Mayor's rates warning

A change from capital investment on big projects, such as 
A change from capital investment on big projects, such as Toitu Otago Settlers Museum. Photo by Peter McIntosh.
Dunedin city councillors will have to choose between a 2.8% rates rise and extra spending on key priorities - including debt repayment - that will drive up the bill for ratepayers.

The choice was presented in the 2013-14 pre-draft annual plan, to be considered by councillors in public for the first time this week.

Details of key issues facing the council - including the financial future of Dunedin Venues Management Ltd and the Forsyth Barr Stadium - are yet to be revealed, and could yet alter the picture.

The budget's early draft shows council staff have gone beyond targets set by councillors, who wanted any rates increase limited to no more than 4% for the coming financial year.

That was part of self-imposed caps introduced last year that aimed to restrict rates increases to 5% in 2012-13 - a target that was later met - followed by 4% and 3% in the two subsequent years.

Councillors had also asked for additional savings for the coming financial year, 2013-14, to free up 1% of any 4% increase for spending on other priorities.

Council chief executive Paul Orders said staff had managed to do slightly better during a series of bruising budget meetings, resulting in savings totalling $5.6 million and a proposed rates rise of just 2.8%.

That represented a significant change from the 7.6% rates increase forecast for 2013-14 during last year's budget round, he said.

The cuts also created ''a level of headroom'' for councillors to make decisions about how best - or if at all - to spend the $1.4 million difference between a 2.8% and 4% rates increase, he said.

Dunedin Mayor Dave Cull said the early budget was ''a very creditable result'' but he doubted 2.8% would be the final figure.

Councillors could choose to defer any additional spending but there appeared to be a will among them to address other pressing priorities, he said.

Councillors would have to remain disciplined in their desire to spend money, he warned.

''Councillors have differing views about what they want to spend money on. The reality is, there isn't a lot of it.''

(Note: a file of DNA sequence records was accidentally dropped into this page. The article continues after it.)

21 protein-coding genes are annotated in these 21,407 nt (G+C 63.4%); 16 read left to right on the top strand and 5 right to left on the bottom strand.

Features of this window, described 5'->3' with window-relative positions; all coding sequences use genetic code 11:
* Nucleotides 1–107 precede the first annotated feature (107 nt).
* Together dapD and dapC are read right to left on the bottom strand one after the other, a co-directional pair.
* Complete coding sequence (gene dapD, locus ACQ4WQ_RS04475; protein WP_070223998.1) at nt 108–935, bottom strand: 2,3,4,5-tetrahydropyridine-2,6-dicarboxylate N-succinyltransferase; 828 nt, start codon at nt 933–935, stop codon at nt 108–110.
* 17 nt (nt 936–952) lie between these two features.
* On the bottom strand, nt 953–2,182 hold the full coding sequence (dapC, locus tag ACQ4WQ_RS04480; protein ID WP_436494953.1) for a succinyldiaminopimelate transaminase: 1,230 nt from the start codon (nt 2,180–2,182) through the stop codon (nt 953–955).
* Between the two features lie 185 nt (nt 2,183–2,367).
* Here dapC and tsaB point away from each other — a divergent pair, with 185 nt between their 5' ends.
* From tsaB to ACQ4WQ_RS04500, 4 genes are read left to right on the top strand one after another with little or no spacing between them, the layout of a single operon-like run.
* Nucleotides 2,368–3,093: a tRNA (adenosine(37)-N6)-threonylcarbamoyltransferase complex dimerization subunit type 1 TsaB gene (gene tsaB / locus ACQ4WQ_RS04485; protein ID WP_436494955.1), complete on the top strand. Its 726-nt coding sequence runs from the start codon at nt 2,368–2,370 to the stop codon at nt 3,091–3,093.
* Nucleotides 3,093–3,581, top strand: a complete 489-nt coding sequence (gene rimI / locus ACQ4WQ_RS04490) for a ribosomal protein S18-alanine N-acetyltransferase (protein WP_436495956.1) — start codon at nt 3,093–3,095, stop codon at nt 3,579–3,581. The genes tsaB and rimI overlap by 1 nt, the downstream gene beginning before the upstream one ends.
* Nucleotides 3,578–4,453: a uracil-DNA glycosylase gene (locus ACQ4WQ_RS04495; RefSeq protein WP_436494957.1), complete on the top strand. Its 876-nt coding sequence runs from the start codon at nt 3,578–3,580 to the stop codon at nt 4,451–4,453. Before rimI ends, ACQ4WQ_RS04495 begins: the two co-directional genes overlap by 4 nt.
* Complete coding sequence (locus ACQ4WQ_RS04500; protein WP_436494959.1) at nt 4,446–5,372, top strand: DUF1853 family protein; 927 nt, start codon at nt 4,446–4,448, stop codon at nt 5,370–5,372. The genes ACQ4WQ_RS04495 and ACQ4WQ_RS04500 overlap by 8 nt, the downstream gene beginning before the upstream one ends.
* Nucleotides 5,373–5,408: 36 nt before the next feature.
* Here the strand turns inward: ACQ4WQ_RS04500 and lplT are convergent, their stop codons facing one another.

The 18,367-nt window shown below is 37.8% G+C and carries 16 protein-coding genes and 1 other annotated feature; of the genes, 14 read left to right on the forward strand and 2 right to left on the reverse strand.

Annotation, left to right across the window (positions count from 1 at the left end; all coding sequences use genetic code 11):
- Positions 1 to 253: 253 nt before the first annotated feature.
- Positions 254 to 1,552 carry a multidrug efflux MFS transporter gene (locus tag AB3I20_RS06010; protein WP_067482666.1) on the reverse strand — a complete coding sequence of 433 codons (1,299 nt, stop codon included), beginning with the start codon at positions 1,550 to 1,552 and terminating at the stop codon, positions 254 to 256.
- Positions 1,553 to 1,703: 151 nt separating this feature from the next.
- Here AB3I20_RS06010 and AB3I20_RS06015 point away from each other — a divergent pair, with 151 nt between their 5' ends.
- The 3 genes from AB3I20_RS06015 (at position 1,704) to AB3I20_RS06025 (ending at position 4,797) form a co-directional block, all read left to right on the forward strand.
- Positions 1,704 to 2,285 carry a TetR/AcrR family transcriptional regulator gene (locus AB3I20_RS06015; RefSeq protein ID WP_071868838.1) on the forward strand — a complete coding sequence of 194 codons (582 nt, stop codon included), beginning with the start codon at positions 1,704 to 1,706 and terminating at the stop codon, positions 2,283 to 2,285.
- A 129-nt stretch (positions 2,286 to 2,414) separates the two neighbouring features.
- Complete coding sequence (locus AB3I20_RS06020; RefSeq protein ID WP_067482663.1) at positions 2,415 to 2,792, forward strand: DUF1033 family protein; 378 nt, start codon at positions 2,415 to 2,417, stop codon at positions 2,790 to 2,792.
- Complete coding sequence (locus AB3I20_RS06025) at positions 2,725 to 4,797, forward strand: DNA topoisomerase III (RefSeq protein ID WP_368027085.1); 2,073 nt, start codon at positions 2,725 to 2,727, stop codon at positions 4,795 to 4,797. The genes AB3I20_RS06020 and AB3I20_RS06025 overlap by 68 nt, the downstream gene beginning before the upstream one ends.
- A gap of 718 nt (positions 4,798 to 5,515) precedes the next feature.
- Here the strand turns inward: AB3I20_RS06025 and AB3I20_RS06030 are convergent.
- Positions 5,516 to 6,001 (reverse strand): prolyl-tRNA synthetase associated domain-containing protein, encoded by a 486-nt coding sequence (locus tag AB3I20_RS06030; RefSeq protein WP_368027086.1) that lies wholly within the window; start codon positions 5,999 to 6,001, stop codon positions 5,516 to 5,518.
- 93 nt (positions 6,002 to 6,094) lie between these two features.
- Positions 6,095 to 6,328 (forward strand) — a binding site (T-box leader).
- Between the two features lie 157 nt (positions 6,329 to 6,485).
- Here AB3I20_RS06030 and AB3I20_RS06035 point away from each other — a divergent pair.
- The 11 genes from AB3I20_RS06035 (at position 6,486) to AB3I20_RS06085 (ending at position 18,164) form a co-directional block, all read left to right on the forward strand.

Councillors could opt to invest in a new events fund to attract more headline acts to the stadium, or further accelerate stadium debt repayments to save money in the longer term, he said.

That would see the forecast rates rise pushed back up to 4%, if all of the $1.4 million was committed, Mr Cull said.

He supported spending the extra $1.4 million and accepting a 4% rates rise but hoped councillors would not go beyond that target.

''Nothing is locked in - it's up to council - but I would hope we wouldn't go beyond that.''

Mr Orders said the cost-cutting had been achieved in part by reduced staff costs, including not filling all vacancies, absorbing inflation and strictly controlling the council's capital spending programme.

The council was also, for the first time in a decade, repaying more debt than it was accruing, as it worked to reduce core council debt to $200 million by 2021-22. The main drivers for the 2.8% rates increase were inflation, increased debt servicing costs - up $1.4 million for 2013-14 - and increased renewals funding in the water and waste services and transportation departments.

Overall operational costs had increased by just $500,000 as costs were cut in other areas, while capital spending had been cut in half, from $105 million in 2012-13 to less than $50 million in each of the next three years, Mr Orders said.

That reflected an organisation moving into ''savings mode'' after 20 years of investment in key infrastructure and capital projects, including upgrades to the city's drinking water and waste-water treatment facilities and Toitu Otago Settlers Museum, and construction of the stadium, he believed.

The challenge for councillors was to stick to the council's long-term plan by restraining capital spending and, therefore, debt for the next decade, he believed.

''That's a crucial issue in terms of managing council finances.''

Mr Cull said the council had ''turned a corner'' in debt repayment but its overall financial position remained ''tight''.

However, key reports were yet to be made public, including one discussing the financial future of DVML, the stadium and the need for a new events fund.

Others would consider options for the Waipori Fund, car park operations in Dunedin and the city's aquatic facilities, as well as the future of the council's investment property portfolio.

Mr Cull was yet to see the reports, but said councillors would have to decide whether to help DVML produce ''a balanced budget''.

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